A large class of Echinodermata, including many extinct households and genera, but comparatively couple of living ones. The majority of the fossil species, like some which can be present, were attached by a jointed stem. See blastoidea, cystoidea, comatula.
A class of Echinodermata containing globular or cup-shaped echinoderms, having, typically, jointed hands furnished with pinnules, and stalked and fixed during some or their everyday lives: so called from similarity of their rayed bodies, borne upon a jointed stem, to a lily or tulip.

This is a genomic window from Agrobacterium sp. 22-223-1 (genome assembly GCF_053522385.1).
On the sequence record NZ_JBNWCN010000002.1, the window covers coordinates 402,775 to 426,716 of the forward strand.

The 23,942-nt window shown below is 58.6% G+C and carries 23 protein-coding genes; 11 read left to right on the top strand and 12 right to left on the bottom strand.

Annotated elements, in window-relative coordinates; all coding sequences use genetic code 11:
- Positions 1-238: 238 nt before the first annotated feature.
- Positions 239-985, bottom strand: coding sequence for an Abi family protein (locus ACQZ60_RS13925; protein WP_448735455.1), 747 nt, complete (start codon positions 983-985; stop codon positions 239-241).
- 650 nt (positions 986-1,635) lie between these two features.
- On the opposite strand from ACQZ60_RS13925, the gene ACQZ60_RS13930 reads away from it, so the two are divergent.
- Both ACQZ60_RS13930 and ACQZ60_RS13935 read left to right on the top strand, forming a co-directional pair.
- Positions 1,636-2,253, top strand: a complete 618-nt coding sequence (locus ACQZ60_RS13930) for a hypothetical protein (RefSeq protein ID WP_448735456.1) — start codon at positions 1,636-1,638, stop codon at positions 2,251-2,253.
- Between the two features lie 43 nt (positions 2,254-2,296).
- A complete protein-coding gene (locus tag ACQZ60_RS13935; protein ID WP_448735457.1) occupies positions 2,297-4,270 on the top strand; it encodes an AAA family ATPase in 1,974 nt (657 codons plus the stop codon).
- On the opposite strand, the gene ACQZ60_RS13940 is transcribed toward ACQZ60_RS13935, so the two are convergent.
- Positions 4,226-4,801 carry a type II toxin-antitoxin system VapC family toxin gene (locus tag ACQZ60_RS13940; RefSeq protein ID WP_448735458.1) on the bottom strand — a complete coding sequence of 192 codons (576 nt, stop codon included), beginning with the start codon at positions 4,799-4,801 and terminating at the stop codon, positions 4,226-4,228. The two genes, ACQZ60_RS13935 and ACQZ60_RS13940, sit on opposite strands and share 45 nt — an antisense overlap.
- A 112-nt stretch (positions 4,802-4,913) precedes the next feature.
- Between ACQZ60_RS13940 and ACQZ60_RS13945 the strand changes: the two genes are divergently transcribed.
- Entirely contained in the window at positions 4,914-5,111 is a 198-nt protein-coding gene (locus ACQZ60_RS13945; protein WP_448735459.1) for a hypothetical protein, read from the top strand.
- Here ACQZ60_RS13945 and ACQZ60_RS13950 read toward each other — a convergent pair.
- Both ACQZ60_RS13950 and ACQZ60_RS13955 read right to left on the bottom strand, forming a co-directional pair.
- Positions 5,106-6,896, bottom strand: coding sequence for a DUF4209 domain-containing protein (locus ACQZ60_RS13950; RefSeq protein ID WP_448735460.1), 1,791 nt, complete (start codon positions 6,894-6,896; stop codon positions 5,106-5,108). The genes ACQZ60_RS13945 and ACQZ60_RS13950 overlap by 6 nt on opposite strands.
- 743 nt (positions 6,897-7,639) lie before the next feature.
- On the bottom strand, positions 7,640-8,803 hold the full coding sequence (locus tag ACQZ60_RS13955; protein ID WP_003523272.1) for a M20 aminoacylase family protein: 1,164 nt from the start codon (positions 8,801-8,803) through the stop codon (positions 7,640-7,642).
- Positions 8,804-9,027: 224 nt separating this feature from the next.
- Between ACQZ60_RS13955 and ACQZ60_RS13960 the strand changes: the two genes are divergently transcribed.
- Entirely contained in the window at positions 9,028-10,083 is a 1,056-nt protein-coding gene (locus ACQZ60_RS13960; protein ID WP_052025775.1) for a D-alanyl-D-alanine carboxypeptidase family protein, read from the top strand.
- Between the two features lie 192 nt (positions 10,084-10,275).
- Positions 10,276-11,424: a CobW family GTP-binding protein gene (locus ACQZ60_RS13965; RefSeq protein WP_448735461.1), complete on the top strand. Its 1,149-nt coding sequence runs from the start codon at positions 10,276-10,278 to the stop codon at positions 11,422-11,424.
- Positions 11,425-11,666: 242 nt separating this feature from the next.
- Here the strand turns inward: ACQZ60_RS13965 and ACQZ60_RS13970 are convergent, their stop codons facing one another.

the normal order of this course Crinoidea, having the body cup-shaped or calyx-like. the dorsal or aboral area furnished with difficult calcareous dishes, the ventral or oral aspect coriaceous, while the human anatomy stalked and rooted, at least for some period or even continuously, and provided with five or maybe more radiated segmented arms bearing pinnules and disconnected through the visceral cavity.